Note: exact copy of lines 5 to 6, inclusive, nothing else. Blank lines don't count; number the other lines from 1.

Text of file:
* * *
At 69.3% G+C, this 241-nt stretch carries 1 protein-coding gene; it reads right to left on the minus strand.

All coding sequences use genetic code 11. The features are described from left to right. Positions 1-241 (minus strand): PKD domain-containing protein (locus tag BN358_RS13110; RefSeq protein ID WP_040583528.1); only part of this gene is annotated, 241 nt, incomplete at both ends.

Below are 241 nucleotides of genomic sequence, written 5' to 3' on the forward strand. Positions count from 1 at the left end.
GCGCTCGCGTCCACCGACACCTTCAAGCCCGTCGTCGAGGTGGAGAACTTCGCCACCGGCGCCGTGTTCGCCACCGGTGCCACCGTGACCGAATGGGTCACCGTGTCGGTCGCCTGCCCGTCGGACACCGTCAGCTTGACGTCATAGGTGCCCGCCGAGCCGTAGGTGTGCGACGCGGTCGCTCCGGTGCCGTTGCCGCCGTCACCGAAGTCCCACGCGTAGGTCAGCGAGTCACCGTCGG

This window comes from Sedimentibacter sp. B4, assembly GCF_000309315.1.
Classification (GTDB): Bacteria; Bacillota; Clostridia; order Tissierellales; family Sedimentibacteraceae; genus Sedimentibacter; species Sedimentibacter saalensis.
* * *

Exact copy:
This window comes from Sedimentibacter sp. B4, assembly GCF_000309315.1.
Classification (GTDB): Bacteria; Bacillota; Clostridia; order Tissierellales; family Sedimentibacteraceae; genus Sedimentibacter; species Sedimentibacter saalensis.